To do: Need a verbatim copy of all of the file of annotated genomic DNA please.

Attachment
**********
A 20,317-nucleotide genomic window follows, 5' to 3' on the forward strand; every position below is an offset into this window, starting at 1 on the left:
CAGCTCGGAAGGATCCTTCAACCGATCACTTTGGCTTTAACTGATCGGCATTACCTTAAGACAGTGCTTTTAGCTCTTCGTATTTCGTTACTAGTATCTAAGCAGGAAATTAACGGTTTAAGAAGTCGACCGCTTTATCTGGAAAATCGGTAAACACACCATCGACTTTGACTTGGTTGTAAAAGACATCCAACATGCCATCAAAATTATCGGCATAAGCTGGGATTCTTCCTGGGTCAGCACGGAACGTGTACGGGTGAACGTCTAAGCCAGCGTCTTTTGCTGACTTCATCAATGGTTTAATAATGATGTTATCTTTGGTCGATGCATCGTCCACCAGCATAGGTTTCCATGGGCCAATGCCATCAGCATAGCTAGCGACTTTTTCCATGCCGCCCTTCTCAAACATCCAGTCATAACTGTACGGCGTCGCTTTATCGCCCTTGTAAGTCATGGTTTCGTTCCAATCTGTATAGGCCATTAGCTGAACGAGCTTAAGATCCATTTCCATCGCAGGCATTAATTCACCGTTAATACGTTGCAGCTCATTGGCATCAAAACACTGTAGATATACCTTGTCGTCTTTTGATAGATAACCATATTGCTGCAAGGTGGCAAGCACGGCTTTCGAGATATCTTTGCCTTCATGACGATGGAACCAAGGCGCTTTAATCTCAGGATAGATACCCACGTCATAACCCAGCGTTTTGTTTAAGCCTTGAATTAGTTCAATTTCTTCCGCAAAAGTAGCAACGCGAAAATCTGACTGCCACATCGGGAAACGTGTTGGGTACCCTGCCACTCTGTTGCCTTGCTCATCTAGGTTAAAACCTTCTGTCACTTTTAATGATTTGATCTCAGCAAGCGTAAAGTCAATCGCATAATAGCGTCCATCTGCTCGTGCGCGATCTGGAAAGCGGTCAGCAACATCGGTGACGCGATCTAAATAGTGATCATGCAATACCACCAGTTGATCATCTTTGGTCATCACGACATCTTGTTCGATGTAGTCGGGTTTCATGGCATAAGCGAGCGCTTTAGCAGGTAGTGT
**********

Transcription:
A 20,317-nucleotide genomic window follows, 5' to 3' on the forward strand; every position below is an offset into this window, starting at 1 on the left:
CAGCTCGGAAGGATCCTTCAACCGATCACTTTGGCTTTAACTGATCGGCATTACCTTAAGACAGTGCTTTTAGCTCTTCGTATTTCGTTACTAGTATCTAAGCAGGAAATTAACGGTTTAAGAAGTCGACCGCTTTATCTGGAAAATCGGTAAACACACCATCGACTTTGACTTGGTTGTAAAAGACATCCAACATGCCATCAAAATTATCGGCATAAGCTGGGATTCTTCCTGGGTCAGCACGGAACGTGTACGGGTGAACGTCTAAGCCAGCGTCTTTTGCTGACTTCATCAATGGTTTAATAATGATGTTATCTTTGGTCGATGCATCGTCCACCAGCATAGGTTTCCATGGGCCAATGCCATCAGCATAGCTAGCGACTTTTTCCATGCCGCCCTTCTCAAACATCCAGTCATAACTGTACGGCGTCGCTTTATCGCCCTTGTAAGTCATGGTTTCGTTCCAATCTGTATAGGCCATTAGCTGAACGAGCTTAAGATCCATTTCCATCGCAGGCATTAATTCACCGTTAATACGTTGCAGCTCATTGGCATCAAAACACTGTAGATATACCTTGTCGTCTTTTGATAGATAACCATATTGCTGCAAGGTGGCAAGCACGGCTTTCGAGATATCTTTGCCTTCATGACGATGGAACCAAGGCGCTTTAATCTCAGGATAGATACCCACGTCATAACCCAGCGTTTTGTTTAAGCCTTGAATTAGTTCAATTTCTTCCGCAAAAGTAGCAACGCGAAAATCTGACTGCCACATCGGGAAACGTGTTGGGTACCCTGCCACTCTGTTGCCTTGCTCATCTAGGTTAAAACCTTCTGTCACTTTTAATGATTTGATCTCAGCAAGCGTAAAGTCAATCGCATAATAGCGTCCATCTGCTCGTGCGCGATCTGGAAAGCGGTCAGCAACATCGGTGACGCGATCTAAATAGTGATCATGCAATACCACCAGTTGATCATCTTTGGTCATCACGACATCTTGTTCGATGTAGTCGGGTTTCATGGCATAAGCGAGCGCTTTAGCAGGTAGTGT